Bauhin, in his Pinax, edition of 1623, enumerates two varieties of dandelion, one the Dens Leonis latiore filio carried back in his synonomy to Brunselsius, 1539; the other, Dens Leonis angustiore folio, carried back in like manner to Caesalpinus, 1583.

The first kind, he says, has a large and a medium variety, the leaves sometimes pointed,  sometimes obtuse.

In the Flore Naturelle et Economique, Paris, 1803, the same varieties, apparently, are mentioned, one with narrow leaves and the other with large and rounded leaves.

In Martyn's Millers Dictionary, 1807, the leaves of the dandelion are said to vary from pinnatifid or deeply runcinate in a very dry situation to nearly entire in a very moist one, generally smooth, but sometimes a little rough, and Leontodon palustre is described as scarcely more than a variety, as varying very much in its leaves which have few notches or are almost entire, the plant smoother, neater, more levigated and more glaucous than the common dandelion. (Wow, he does like a long sentence!)

In Geneva, N. Y., on the grounds of the New York Agricultural Experiment Station, a large number of varieties are to be commonly noted, both in the habit and appearance of the plant and irrespective of difference of soil or exposure, as varieties may readily be separated whose roots are intertwined.

Some plants grow with quite erect leaves, others with their leaves closely adpressed to the soil; some have broad, others narrow leaves; some have runcinate leaves, others leaves much cut and almost fringed, and yet others the leaves  nearly entire; 

some have almost sessile leaves, some have smooth leaves, others roughened leaves; some have thin, others thick leaves; some as varieties grow to a larger size, others are always dwarfer; some have an open manner of growth, others a close, etc.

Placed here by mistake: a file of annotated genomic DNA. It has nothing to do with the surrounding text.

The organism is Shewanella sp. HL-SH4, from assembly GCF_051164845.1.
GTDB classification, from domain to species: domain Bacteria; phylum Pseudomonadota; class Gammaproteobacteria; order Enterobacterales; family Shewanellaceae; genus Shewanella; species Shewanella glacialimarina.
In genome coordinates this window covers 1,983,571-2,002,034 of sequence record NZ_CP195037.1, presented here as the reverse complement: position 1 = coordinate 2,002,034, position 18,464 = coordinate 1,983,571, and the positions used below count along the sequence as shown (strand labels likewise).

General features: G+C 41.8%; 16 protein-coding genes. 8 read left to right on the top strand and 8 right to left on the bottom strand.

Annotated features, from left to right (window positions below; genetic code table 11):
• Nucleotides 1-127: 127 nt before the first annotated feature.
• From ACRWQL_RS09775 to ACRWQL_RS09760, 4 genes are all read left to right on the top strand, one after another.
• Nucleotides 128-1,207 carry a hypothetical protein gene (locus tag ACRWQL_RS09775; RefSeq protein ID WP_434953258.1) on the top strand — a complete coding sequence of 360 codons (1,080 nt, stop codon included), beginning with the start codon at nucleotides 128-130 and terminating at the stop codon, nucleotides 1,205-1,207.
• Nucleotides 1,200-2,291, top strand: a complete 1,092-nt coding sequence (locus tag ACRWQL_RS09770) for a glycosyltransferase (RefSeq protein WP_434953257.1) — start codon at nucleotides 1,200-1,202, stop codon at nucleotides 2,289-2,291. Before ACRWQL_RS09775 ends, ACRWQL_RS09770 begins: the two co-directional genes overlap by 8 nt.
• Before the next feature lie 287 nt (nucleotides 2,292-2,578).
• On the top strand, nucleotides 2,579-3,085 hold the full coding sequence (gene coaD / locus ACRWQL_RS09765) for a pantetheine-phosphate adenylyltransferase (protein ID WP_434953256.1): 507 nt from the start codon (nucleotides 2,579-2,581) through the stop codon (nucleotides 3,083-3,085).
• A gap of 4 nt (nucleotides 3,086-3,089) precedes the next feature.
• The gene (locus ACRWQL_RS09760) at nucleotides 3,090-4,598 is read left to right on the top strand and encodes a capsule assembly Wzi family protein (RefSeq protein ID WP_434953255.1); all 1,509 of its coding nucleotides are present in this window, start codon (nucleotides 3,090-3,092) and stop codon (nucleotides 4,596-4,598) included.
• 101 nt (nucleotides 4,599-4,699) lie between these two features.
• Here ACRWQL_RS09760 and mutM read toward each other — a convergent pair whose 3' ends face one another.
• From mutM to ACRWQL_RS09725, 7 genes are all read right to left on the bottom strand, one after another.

These leaves are from here...

The use of the wild plant as a vegetable seems to have been common from remote times, but its culture is modern.   

  • In 1836 a Mr. Corey, of Brookline, Mass., grew dandelions for the Boston market, the seed obtained from the largest of the wild plants (Mass. Hort. Soc. Trans., 1884, 128);
  • in 1863 dandelions are described among garden esculents by Burr (Field and Gard. Veg. of America, 345), but the context not indicating any especial varieties;
  • in 1828 Fessenden (New Am. Gardener) says the wild plant is used but never cultivated.
  • In 1874 the seed appears for sale in seed catalogues (Briggs Bros. Cat, 1874), perhaps earlier, and the various seed catalogues of 1885 offer six names, one of which is the " common." 

In England, dandelion culture is not mentioned in Mawe's Gardiner, 1778, nor in Martyn's Millers Dictionary, 1807; the first notice I find is in the Gardeners' Chronicle, 1846 (p. 340), where an instance of cultivation is noted, the herbage forming "a beautiful and delicate blanched salad." 
Pissenlit Mousse

In 1880 its culture had not become common, as this year its cultivation in France, and not in England, is noted (Jenkins Jour. R. A. S., xvi, 94). 

In France, Noisette, 1829 (Man. du Jard., 1829, 356) gives cultural directions, and says the wild plant furnishes a spring pot-herb; the plant is, however, not mentioned in L'Horticulteur Francais, 1824-5, nor in Nouveau Dictionnaire du Jardinage, 1826. 

Vilmorin (Bon Jardinier, 1882) states its culture in France as dating from 1868, and the firm of Vilmorin, Andrioux & Cie in 1885 offer four sorts of seed, one, the "improved moss" as new. 

In Vilmorin's Les Plantes Potageres, 1883, two forms are figured, Pissenlit ameliore a coeur plein and Pissenlit ameliore tres hatif. The first of these is named in Album de Cliches, Pissenlit ameliore frise, and a fourth name or third form is figured, the Pissenlit mousse.